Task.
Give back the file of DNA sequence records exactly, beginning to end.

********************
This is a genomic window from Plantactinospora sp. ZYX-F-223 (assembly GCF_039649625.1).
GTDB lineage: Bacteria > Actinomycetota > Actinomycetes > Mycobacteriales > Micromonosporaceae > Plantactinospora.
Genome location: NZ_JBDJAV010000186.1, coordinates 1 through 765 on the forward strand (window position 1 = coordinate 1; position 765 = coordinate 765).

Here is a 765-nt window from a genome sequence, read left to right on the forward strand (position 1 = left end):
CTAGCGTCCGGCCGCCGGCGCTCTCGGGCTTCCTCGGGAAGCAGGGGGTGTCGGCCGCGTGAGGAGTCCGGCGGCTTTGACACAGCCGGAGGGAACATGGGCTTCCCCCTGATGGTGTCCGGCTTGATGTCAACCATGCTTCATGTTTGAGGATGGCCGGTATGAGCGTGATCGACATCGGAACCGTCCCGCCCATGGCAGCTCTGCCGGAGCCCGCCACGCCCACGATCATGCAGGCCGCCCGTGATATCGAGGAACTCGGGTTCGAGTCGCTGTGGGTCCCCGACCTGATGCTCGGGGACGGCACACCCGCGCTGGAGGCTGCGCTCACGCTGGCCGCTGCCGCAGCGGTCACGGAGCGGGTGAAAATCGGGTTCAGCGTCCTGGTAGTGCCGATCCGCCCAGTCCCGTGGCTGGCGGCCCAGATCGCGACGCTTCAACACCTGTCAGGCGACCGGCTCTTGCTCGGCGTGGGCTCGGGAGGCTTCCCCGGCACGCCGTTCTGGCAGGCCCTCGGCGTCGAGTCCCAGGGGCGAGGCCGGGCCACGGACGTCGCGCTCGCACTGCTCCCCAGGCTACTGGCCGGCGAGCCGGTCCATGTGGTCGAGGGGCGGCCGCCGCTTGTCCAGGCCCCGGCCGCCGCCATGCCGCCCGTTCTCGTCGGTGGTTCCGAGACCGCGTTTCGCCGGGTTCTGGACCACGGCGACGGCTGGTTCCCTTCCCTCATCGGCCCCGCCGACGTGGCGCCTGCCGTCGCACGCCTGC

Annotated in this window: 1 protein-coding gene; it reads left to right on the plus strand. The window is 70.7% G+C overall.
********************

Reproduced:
This is a genomic window from Plantactinospora sp. ZYX-F-223 (assembly GCF_039649625.1).
GTDB lineage: Bacteria > Actinomycetota > Actinomycetes > Mycobacteriales > Micromonosporaceae > Plantactinospora.
Genome location: NZ_JBDJAV010000186.1, coordinates 1 through 765 on the forward strand (window position 1 = coordinate 1; position 765 = coordinate 765).

Here is a 765-nt window from a genome sequence, read left to right on the forward strand (position 1 = left end):
CTAGCGTCCGGCCGCCGGCGCTCTCGGGCTTCCTCGGGAAGCAGGGGGTGTCGGCCGCGTGAGGAGTCCGGCGGCTTTGACACAGCCGGAGGGAACATGGGCTTCCCCCTGATGGTGTCCGGCTTGATGTCAACCATGCTTCATGTTTGAGGATGGCCGGTATGAGCGTGATCGACATCGGAACCGTCCCGCCCATGGCAGCTCTGCCGGAGCCCGCCACGCCCACGATCATGCAGGCCGCCCGTGATATCGAGGAACTCGGGTTCGAGTCGCTGTGGGTCCCCGACCTGATGCTCGGGGACGGCACACCCGCGCTGGAGGCTGCGCTCACGCTGGCCGCTGCCGCAGCGGTCACGGAGCGGGTGAAAATCGGGTTCAGCGTCCTGGTAGTGCCGATCCGCCCAGTCCCGTGGCTGGCGGCCCAGATCGCGACGCTTCAACACCTGTCAGGCGACCGGCTCTTGCTCGGCGTGGGCTCGGGAGGCTTCCCCGGCACGCCGTTCTGGCAGGCCCTCGGCGTCGAGTCCCAGGGGCGAGGCCGGGCCACGGACGTCGCGCTCGCACTGCTCCCCAGGCTACTGGCCGGCGAGCCGGTCCATGTGGTCGAGGGGCGGCCGCCGCTTGTCCAGGCCCCGGCCGCCGCCATGCCGCCCGTTCTCGTCGGTGGTTCCGAGACCGCGTTTCGCCGGGTTCTGGACCACGGCGACGGCTGGTTCCCTTCCCTCATCGGCCCCGCCGACGTGGCGCCTGCCGTCGCACGCCTGC

Annotated in this window: 1 protein-coding gene; it reads left to right on the plus strand. The window is 70.7% G+C overall.